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Polyvinyl alcohol (PVA) blend printing filament

2.85 mm

PVA blend filament, AtlasSupport
CAS Number:

Quality Level


Filament diameter: 2.85 ± 0.10 mm
Filament roundness: ≥95%
Melt flow rate: 2.3 g/10 min
Melt temperature: ±163 °C
Print temperature: ±180-205 °C
Specific gravity: 1.22 g/cc
Spool Hub Diameter: 52 mm
Spool Size (D x H): 200 mm x 55 mm
Vicat softening temperature: ± 60.2 °C


solid (filament)


natural, Pale orange



InChI key


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General description

Polyvinyl Alcohol (PVA) blend printing filament is a water-soluble support material for multi-extrusion 3D printing of complex architectures. This material is a blend of different grades of PVA to improve the thermal stability and printability of polyvinyl alcohol. In addition to these improvements, this blend is also less sensitive to degradation by humidity while retaining its water solubility. This pale orange, odorless, and high-quality filament extrudes between 180 to 205 °C and is suitable with all RepRap technology-based desktop 3D printers, such as MakerBot, Ultimaker, RepRap (Mendel, Huxley, Prusa), UP!, Solidoodle, Leapfrog, etc. This PVA blend filament features good adhesion to a wide variety of materials, such as PLA, ABS, PETG, ASA, HIPS, and nylon, and is biodegradable in water with no hazardous by-products. While PVA is soluble in cold water, the dissolution process can be accelerated by using a continuously heated bath of warm water. When not in use, the filament should be stored at room temperature in dry conditions, such as in a sealed plastic bag or in a closed container with desiccant. Recommended initial printer settings can be found in the ′General Print Settings′ file.


Due to its water-solubility and biocompatibility, polyvinyl alcohol (PVA) filaments are most commonly used as a sacrificial material in the formation of tissue engineering constructs with unique and complicated architectures. The use of this material allows for the printing of scaffolds with large overhangs, deep internal cavities, and/or intricate geometries. In addition to their use as sacrificial materials, PVA filaments have also been used to print novel oral drug delivery devices and tablets.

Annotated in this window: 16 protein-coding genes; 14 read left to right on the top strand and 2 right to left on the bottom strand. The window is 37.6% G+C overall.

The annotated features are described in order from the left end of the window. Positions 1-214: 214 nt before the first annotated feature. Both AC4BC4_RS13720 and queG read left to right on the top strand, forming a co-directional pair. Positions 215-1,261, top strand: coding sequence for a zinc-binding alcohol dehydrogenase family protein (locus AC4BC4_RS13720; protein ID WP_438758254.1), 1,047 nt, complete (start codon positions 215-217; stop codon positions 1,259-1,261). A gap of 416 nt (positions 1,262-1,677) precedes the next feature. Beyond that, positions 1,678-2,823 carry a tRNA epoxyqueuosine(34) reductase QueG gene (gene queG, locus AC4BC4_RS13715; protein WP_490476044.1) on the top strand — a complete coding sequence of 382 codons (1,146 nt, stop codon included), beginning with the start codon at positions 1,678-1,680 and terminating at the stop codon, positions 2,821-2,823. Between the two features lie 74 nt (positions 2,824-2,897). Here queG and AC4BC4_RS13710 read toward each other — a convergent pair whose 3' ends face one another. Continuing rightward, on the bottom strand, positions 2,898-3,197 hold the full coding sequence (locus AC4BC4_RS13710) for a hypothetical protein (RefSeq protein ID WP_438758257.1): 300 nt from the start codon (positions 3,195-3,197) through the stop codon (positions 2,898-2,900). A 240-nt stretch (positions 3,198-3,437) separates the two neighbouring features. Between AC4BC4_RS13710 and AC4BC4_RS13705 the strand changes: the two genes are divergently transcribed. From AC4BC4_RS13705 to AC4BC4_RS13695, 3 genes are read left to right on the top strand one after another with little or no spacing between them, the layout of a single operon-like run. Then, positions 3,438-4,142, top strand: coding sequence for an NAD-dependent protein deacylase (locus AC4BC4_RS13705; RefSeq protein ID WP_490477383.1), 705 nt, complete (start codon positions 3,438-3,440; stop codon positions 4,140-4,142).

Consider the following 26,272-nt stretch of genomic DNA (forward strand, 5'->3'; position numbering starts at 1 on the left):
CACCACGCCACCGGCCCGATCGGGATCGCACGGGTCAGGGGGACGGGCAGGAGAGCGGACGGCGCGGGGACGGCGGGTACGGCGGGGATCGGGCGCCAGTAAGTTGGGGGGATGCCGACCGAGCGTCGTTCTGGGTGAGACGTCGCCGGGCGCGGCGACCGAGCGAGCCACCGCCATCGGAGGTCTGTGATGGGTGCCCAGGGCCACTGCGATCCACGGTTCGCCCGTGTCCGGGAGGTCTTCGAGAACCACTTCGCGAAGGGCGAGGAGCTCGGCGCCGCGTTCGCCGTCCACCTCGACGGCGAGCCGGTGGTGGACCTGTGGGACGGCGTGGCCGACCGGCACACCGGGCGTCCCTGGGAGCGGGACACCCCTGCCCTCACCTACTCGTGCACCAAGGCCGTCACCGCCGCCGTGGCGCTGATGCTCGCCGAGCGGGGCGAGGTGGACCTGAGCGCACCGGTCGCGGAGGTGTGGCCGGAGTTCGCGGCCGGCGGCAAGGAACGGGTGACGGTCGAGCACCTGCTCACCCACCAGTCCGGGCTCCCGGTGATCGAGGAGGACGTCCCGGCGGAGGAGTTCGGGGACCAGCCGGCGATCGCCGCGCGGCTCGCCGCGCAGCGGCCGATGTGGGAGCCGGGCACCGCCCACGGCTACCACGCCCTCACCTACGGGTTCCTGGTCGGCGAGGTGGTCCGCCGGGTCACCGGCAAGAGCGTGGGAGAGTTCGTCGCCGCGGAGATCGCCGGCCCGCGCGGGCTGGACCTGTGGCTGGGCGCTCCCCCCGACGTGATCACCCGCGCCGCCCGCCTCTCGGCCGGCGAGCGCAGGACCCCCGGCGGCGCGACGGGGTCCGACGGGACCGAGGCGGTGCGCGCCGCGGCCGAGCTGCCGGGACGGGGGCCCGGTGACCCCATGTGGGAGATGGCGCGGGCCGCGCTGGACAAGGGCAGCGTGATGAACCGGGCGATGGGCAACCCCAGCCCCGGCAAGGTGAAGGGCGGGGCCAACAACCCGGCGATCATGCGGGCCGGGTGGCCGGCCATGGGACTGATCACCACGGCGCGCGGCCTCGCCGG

AtlasSupportis a trademark of Formfutura VOF

Legal Information

AtlasSupport is a trademark of Formfutura VOF

Storage Class Code

13 - Non Combustible Solids



Flash Point(F)

Not applicable

Flash Point(C)

Not applicable

Certificate of Analysis

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Certificate of Origin

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Alice Melocchi et al.
International journal of pharmaceutics, 509(1-2), 255-263 (2016-05-25)
Fused deposition modeling (FDM) is a 3D printing technique based on the deposition of successive layers of thermoplastic materials following their softening/melting. Such a technique holds huge potential for the manufacturing of pharmaceutical products and is currently under extensive investigation.
Shuai Li et al.
ACS applied materials & interfaces, 8(38), 25096-25103 (2016-09-09)
Despite considerable advances in tissue engineering over the past two decades, solutions to some crucial problems remain elusive. Vascularization is one of the most important factors that greatly influence the function of scaffolds. Many research studies have focused on the
Tatsuaki Tagami et al.
Biological & pharmaceutical bulletin, 40(3), 357-364 (2017-03-03)
Three-dimensional (3D) printers have been applied in many fields, including engineering and the medical sciences. In the pharmaceutical field, approval of the first 3D-printed tablet by the U.S. Food and Drug Administration in 2015 has attracted interest in the manufacture
R Hernández-Córdova et al.
Journal of biomedical materials research. Part A, 104(8), 1912-1921 (2016-03-19)
Biomaterial scaffolds are a key part of cardiac tissue engineering therapies. The group has recently synthesized a novel polycaprolactone based polyurethane-urea copolymer that showed improved mechanical properties compared with its previously published counterparts. The aim of this study was to
Soumyaranjan Mohanty et al.
Materials science & engineering. C, Materials for biological applications, 55, 569-578 (2015-06-29)
One of the major challenges in producing large scale engineered tissue is the lack of ability to create large highly perfused scaffolds in which cells can grow at a high cell density and viability. Here, we explore 3D printed polyvinyl

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